In what she called “an impulsive moment of despair,” she swallowed multiple pills and needed her stomach pumped at a hospital.

“It was,” she wrote, “a cry for help.”

Breaking barriers

McSally describes her life as bouncing back after that.

She earned straight-A gradesin high school.

She wanted to become a fighter pilot, but she was a half-inch too short. The book traces her exhaustive efforts to win over allies to score a medical waiver.

She got it and became the nation’s first woman to fly a fighter jet in combat, and was also the first to command a fighter squadron.

McSally acknowledges that her rise angered some of her colleagues.

In 1997, for example, she was chosen to be a full-time A-10 instructor pilot, becoming the first woman to do so. She was promoted to the rank of major, two years early.

Back then, fighter pilot squadrons kept books where pilots made fun of each other, dubbed “Hog logs.” After they were banned at Davis-Monthan Air Force Base, she wrote that a log was still kept in the control tower.

When she did her tours in the tower, she would read the disparaging words written about her. Men at the base put up denigrating photos and comments about her in the bathrooms, she wrote. She got hate mail.

One day, she came home to a voicemail left for her by the wife of an A-10 pilot. The woman said she didn’t deserve to be a fighter pilot or an instructor pilot.The woman told her she must have slept her way to the top and that she only got her promotion because she was a woman.

“She finished by asking how I could live with myself and look myself in the mirror after being given such an easy road with unearned rewards.”

The next day, McSally marched into her commander’s office and played the voicemail.

“Then I left the machine on his desk and told him this was no longer my problem, it was his problem. I said I was going home. When he cleaned up the climate and created a professional environment for me to serve, he should give me a call and I would come back.”

The environment, McSally wrote, shifted.


Before her marriage in 1997 to Donald Henry, McSally was struggling with the loss of two friends who died in separate plane crashes.

She wrote that Henry was professional and kind, and like her, was a person of faith. They served together in the music ministry at the base chapel and when they were deployed to Kuwait, they worked out at the gym.

She was having doubts about getting married.

“I had a feeling in my gut that I was making a mistake but wasn’t sure if my reluctance was due to grief or something else,” she wrote.

They married at a resort on the north side of Tucson at a sunrise ceremony. Two and a half years later, after counseling and separation, they decided to part ways. The marriage was annulled.

“Friends who knew us both well said we probably had hung on too long, because neither of us liked to quit at anything, especially when we had taken a vow before God,” she wrote. “I know that he did marry again, and I wish only good things for him and his wife. I am still praying for the man God has for me.”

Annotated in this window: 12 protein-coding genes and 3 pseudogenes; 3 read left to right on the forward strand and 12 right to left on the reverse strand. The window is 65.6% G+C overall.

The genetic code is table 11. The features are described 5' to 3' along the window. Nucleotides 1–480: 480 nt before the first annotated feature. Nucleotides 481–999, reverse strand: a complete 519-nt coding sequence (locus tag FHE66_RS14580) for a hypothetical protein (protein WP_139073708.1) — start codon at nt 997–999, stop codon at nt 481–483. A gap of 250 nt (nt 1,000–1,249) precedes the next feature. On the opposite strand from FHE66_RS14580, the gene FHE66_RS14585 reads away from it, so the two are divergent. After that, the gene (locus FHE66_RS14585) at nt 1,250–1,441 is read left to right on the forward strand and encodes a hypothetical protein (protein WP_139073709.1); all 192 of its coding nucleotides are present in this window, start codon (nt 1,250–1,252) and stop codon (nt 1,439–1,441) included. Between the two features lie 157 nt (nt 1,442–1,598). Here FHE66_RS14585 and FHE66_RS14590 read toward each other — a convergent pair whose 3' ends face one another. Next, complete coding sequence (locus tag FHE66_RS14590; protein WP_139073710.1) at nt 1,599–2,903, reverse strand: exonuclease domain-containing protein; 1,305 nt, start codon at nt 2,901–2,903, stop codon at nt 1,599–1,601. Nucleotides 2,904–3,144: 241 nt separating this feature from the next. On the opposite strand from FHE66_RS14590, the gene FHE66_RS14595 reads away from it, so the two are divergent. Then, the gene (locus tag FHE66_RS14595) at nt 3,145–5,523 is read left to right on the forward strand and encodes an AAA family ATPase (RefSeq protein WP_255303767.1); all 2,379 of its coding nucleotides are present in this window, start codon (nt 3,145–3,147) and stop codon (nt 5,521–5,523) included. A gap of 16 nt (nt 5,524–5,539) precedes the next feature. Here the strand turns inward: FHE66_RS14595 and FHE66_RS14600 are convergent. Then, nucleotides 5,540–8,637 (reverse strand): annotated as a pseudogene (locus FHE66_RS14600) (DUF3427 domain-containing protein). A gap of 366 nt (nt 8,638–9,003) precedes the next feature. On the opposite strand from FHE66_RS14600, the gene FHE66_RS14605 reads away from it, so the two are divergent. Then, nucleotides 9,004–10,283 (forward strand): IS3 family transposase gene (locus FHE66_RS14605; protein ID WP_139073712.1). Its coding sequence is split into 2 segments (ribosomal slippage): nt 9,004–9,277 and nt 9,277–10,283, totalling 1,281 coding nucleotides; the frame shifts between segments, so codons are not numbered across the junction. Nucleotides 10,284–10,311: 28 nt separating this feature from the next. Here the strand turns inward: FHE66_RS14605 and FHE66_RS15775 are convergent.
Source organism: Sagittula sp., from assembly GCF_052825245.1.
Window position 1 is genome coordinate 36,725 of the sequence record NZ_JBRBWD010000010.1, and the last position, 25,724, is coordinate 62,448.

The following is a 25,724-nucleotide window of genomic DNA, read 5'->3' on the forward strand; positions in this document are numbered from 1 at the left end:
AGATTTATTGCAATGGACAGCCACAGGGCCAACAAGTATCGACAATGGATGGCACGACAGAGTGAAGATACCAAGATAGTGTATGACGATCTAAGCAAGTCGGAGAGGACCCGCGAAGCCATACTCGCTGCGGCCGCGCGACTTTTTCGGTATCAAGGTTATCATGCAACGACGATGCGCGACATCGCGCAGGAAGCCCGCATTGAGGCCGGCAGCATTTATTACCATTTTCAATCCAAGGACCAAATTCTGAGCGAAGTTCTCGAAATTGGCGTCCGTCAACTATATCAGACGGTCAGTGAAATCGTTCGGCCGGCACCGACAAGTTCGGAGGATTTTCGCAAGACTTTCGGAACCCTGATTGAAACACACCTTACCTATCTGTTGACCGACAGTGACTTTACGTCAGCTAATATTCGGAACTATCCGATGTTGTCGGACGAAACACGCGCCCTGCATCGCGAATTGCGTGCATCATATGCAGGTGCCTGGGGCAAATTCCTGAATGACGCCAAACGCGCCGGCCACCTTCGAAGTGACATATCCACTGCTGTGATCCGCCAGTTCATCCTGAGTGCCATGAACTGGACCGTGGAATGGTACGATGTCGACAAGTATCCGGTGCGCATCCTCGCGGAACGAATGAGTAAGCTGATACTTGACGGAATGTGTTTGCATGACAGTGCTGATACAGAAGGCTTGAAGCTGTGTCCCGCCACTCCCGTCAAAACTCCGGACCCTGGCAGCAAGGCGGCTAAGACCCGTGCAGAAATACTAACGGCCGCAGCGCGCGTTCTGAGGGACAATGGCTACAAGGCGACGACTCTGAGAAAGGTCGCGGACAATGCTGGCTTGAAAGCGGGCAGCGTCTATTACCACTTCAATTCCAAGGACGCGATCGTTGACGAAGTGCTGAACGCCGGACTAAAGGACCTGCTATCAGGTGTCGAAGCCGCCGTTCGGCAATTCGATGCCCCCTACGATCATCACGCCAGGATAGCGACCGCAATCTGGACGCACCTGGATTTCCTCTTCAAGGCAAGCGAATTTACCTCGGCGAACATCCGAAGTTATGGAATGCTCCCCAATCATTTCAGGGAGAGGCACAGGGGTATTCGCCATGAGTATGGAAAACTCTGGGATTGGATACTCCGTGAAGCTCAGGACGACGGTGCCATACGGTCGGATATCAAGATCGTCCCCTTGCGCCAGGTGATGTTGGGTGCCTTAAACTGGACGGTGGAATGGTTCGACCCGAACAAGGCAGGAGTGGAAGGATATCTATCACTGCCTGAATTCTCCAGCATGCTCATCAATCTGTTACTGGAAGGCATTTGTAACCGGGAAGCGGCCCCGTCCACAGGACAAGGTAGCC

Political loss

In many ways, McSally writes, her travails in the Air Force prepared her for the treatment she would get on the campaign trail in Arizona.

McSally lost her 2012 bid for Arizona’s Tucson-based 2nd Congressional District by 2,454 votes. She won that seat in 2014 by just 167.

She won a second term in 2016, but lost her first Senate race in 2018.

“I didn’t realize it when I entered, but all the denigration that I had faced as a woman in the military prepared me well for being attacked, lied about, and smeared on TV, in partisan mailers, on social media, and all the other venues opponents use to try to discredit you.”

McSally said she had prepared herself mentally for another loss in 2014, and hasn’t looked back since.

“When Sunday arrived, I was already thinking about the upside of losing,” she wrote. “I would get my life back. I could spend more time with family, friends, and (her dog) Boomer. I would have time to date. I was ready to move on.”

During one conference call, her campaign strategist jokingly said, “The only person on this line who is now disappointed by the likelihood of victory is Martha.”

She won by less than .01 percent, after a mandatory recount.

Four years later, after narrowly losing to Democrat Kyrsten Sinema in the race for Arizona’s open Senate seat, McSally acknowledged she was mentally spent.

“I was exhausted, physically and mentally, and a little in shock. Even though I had known the challenges of the race, I hadn’t spent one minute contemplating losing,” she wrote. “This isn’t delusional, it is simply a better way to approach a battle. It is not helpful to ride an emotional roller coaster, where you focus on polls and attack ads and constantly wonder what the outcome might be. It would be paralyzing to fly into combat thinking only about the possibility of being shot down or to start a marathon thinking only about not finishing. Much the same is true of the mental experience of a campaign.”

Have news to share about Arizona's U.S. senators or national politics?Reach the reporter on Twitter and Facebook. Contact her at yvonne.wingett@arizonarepublic.com and 602-444-4712.

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5 takeaways from Sen. Martha McSally's new memoir, 'Dare to Fly' (2024)